Christianity has had a fraught relationship with Judaism from its foundation. It could never really get past its humble beginnings as a Jewish cult, and its theologians could not grasp why the Jews would not accept Jesus as the Messiah who was promised in apocalyptic literature. The dominant viewpoint among Christians became that Jews could be permitted to live and work in their lands, but only in a fallen and wretched state, a reminder to all who would not hear the Good News that this is what becomes of the heathen – you can find one of the earliest articulations of this in St. Augustine’s writing. Anti-Semitism became a virulent, and in some ways integral, strain of European culture. In every country, the Jew was forced into ghettoes, required to wear demeaning garments, robbed of the ability to work freely, forced to pay exorbitant donatives at the will of the ruler, and often murdered or driven out. The emancipation of the Jews in the early 19th century eliminated many of the material conditions brought on by institutionalized anti-Semitism, but the attitudes themselves deepened and took on a twisted and contradictory nature: Jews were downtrodden, but their great wealth makes them a powerful menace! Jews have no culture, but these beasts have become our most prized artists, actors, and musicians! The ugly inner nature of the Jew marks him out as benighted among the nations, but lo! He can infiltrate anywhere, he is impossible to spot!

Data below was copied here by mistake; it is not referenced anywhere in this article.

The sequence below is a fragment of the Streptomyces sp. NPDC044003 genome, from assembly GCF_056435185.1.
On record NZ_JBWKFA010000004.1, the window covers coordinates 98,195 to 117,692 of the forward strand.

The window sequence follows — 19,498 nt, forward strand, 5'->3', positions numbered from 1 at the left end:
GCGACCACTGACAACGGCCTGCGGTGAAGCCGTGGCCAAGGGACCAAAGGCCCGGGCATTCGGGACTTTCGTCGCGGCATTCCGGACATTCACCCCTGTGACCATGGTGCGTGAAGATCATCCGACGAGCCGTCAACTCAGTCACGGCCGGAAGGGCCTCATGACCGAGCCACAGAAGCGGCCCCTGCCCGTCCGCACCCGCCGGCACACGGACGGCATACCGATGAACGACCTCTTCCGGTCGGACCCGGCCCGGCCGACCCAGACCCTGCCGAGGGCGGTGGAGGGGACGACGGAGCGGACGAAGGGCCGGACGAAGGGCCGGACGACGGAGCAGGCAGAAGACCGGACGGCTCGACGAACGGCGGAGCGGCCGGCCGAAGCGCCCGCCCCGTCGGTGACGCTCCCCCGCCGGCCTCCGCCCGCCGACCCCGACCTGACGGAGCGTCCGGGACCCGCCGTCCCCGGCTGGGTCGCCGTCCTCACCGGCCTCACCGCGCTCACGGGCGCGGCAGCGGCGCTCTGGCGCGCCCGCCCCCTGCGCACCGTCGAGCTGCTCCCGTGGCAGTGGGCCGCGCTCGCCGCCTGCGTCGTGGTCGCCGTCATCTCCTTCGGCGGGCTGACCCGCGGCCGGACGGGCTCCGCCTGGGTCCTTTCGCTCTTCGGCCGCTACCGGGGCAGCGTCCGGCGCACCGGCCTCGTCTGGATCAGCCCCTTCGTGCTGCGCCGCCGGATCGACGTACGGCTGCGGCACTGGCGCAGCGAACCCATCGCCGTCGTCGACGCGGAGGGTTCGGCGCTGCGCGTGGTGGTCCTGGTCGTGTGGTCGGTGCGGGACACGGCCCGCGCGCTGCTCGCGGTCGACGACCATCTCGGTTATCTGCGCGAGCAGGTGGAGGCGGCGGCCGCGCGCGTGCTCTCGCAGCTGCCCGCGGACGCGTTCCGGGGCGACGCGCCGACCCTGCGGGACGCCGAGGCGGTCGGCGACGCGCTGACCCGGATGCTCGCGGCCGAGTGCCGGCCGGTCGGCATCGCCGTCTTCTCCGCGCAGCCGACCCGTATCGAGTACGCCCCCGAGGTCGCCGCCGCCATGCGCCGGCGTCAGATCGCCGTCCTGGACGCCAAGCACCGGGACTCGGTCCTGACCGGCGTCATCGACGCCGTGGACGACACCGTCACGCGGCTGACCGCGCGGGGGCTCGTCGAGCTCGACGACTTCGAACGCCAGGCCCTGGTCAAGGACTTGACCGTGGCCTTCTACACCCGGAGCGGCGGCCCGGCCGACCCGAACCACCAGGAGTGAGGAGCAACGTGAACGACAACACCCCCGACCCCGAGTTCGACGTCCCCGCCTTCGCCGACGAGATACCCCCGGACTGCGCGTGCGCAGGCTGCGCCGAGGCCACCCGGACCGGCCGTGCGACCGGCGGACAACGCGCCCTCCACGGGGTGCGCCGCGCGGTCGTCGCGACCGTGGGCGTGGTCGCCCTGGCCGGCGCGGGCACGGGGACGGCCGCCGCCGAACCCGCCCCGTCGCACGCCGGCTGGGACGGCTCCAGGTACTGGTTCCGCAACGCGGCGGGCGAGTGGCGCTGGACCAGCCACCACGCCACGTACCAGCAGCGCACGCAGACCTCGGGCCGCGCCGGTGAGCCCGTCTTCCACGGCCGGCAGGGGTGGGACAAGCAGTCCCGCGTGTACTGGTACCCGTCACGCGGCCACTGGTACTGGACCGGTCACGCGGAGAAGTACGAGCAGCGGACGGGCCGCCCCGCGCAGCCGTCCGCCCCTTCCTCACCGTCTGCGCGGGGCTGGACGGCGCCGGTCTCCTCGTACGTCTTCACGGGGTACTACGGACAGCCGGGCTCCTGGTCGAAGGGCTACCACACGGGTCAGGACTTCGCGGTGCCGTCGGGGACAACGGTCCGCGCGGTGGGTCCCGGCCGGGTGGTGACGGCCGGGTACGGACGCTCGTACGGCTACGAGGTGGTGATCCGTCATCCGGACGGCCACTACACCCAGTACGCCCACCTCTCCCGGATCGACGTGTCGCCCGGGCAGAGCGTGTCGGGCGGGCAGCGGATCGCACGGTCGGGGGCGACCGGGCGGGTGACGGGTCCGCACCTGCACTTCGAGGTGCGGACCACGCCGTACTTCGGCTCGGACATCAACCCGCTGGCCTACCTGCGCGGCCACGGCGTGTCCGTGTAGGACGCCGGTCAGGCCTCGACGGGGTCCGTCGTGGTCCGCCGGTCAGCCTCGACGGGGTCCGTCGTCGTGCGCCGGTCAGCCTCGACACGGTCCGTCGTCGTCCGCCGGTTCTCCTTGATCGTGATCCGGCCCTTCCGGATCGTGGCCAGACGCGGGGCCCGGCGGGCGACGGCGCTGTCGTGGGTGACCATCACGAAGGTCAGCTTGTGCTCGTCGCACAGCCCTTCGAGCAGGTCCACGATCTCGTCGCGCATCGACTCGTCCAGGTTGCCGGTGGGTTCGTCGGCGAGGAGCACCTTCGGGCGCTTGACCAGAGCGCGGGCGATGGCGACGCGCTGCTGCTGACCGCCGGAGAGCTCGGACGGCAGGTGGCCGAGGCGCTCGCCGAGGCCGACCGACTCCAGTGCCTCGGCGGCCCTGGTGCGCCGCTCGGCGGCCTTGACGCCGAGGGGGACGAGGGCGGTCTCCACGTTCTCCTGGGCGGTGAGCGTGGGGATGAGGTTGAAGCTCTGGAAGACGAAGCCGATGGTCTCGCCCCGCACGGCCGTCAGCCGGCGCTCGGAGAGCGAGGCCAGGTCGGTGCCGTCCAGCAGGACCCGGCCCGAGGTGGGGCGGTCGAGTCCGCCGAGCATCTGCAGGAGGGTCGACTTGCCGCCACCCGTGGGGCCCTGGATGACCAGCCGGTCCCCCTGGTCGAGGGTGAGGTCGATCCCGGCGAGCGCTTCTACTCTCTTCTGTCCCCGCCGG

It also led to the development of a newer narrative: the Jew is insidious whether he is oppressed or free – what is the final solution to the Jewish problem in Europe? Assimilation? Expulsion? Destruction? These questions were debated in the closing years of the 19th and into the 20th centuries, without a satisfactory answer. Part of the reason Nazi Germany became so murderous is because, unlike past states which oppressed Jews in addition to other duties, Nazism was a Manichaeism that saw Jews as the pole of evil, and their eradication as the panacea that would usher in an age of pan-Nordic domination. One of many policies became the central pillar of state propaganda. They provided a definitive answer to the new question of “whither the Jew?” That they were so destructive is due to mechanization, but it cannot explain the destruction itself, which was the culmination of 1500 years.

The Holocaust remains an important lesson in many ways. Most importantly, it teaches us that ideology proved to be the great enabler of all the horror that followed. When the Jew came to be seen as evil not as a result of action but of being, his destruction was assured. Can something irredeemably evil be given sympathy and be saved, after all? All other factors are subordinate to this, which gave life and purpose to the machinery of genocide.

This leads to some problems, because it is impossible to live without ideology of some kind. At its most basic level, ideology forms the framework of thought, the prism through which we see the world and can interpret it, the unconscious reaction to and existence in the world. For example, that the world is real, that we act within it, and that our actions have consequences on the other beings we perceive within this world are basic positions that must be held to function.